Cardiovascular risk factors are important determinants of platelet-dependent thrombin generation in adult survivors of childhood cancer

Marina Panova-Noeva*, Marie A. Neu, Susan Eckerle, Claudia Spix, Astrid Schneider, Irene Schmidtmann, Henri M. Spronk, Norbert Pfeiffer, Manfred Beutel, Karl J. Lackner, Thomas Muenzel, Hugo ten Cate, Hiltrud Merzenich, Joerg Faber, Philipp S. Wild

*Corresponding author for this work

Research output: Contribution to journalArticleAcademicpeer-review


Cardiovascular disease is the most frequent non-malignant cause of morbidity and mortality in adult survivors of childhood or adolescent cancer. Thrombin generation (TG) analysis gives insight in hypercoagulability as an important mechanism linked to cardiovascular risk factors (CVRFs). In 200 individuals, from the cardiac and vascular late sequelae in long-term survivors of childhood cancer study, TG in platelet-rich plasma (PRP) and platelet-free plasma (PFP) at 1pM tissue factor was investigated. Endogenous thrombin potential (ETP) and peak height were the analysed parameters of a TG curve. Sex-specific multivariable linear regression analysis adjusted for age and CVRFs was used to assess the clinical determinants of TG. Females presented with higher ETP and peak height compared to males, both in PRP and PFP. Hypertension (beta estimate, ss: 184.8 [90.7; 278.8]), obesity (ss: 161.9 [63.9; 259.5]), and HbA1c (ss: 715.6 [97.4; 1333.8]) were associated with higher ETP in PRP only. ETP in PRP was positively associated with obesity and HbA1c in both males and females and with dyslipidemia (ss: 253.07 [72.92; 433.22]) and systolic hypertension (ss: 436.7 [119.02; 754.39]) in females only. CVRFs showed no association with TG variables in PFP. In conclusion, this study presents an important relation between traditional CVRFs and TG in the presence of platelets only. Sex-specific differences in TG with females presenting with higher TG, particularly those with dyslipidemia and systolic hypertension, were demonstrated. These results highlight the potential of the platelet-coagulant function in identifying cancer survivors at higher risk for adverse cardiovascular events.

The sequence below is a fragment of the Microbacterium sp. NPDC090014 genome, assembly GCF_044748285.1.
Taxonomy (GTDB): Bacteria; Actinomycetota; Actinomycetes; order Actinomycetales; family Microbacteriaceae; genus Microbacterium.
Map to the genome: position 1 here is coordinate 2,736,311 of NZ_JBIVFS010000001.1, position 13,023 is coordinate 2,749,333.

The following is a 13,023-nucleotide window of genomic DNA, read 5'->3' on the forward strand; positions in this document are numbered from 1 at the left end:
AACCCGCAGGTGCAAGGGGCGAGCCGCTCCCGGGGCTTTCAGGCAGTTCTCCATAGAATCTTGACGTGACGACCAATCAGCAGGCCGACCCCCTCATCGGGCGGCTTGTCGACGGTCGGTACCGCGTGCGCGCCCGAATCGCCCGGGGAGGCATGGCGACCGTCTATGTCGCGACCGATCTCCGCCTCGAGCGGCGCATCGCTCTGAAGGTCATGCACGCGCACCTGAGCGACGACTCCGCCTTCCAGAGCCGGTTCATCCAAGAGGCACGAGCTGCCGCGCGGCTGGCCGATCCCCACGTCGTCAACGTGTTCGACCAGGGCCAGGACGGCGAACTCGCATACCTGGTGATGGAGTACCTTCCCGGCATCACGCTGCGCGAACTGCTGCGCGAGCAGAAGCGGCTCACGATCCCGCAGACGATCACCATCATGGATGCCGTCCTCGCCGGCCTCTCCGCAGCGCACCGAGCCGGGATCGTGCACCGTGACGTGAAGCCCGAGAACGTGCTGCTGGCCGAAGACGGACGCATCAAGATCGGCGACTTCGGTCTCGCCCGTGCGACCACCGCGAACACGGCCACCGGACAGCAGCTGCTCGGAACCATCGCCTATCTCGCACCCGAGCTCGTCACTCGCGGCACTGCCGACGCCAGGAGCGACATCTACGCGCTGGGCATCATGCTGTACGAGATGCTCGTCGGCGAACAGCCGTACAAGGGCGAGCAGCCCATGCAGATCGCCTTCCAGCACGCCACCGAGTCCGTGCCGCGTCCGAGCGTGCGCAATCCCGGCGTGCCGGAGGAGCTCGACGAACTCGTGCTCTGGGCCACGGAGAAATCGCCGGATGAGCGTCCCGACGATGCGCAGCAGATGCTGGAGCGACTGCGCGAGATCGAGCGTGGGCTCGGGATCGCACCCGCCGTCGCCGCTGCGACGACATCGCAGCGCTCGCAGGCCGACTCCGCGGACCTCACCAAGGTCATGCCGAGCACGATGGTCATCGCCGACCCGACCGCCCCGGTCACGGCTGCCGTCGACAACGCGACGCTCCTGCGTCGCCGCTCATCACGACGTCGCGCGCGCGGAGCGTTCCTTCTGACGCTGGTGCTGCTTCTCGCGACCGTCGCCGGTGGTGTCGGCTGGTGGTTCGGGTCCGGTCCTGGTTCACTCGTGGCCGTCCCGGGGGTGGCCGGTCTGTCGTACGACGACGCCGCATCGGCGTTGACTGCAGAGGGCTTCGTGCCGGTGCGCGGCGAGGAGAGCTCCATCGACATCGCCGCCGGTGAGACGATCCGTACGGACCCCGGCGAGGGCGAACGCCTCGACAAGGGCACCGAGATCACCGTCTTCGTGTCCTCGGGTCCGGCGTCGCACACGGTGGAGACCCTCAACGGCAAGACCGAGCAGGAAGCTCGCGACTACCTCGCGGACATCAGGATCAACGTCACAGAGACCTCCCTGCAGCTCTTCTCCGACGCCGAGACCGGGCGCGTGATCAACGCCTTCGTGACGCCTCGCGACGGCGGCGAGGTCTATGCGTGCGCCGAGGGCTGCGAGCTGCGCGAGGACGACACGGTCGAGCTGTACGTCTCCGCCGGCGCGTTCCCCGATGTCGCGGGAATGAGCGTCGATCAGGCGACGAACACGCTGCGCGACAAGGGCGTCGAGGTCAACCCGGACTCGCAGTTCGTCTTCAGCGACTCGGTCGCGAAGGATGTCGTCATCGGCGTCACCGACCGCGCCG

Original languageEnglish
Pages (from-to)438-447
Number of pages10
JournalClinical research in cardiology
Issue number4
Publication statusPublished - Apr 2019


  • Cancer survivors
  • Hypertension
  • Thrombin generation
  • Platelets
  • Epidemiology
  • Females

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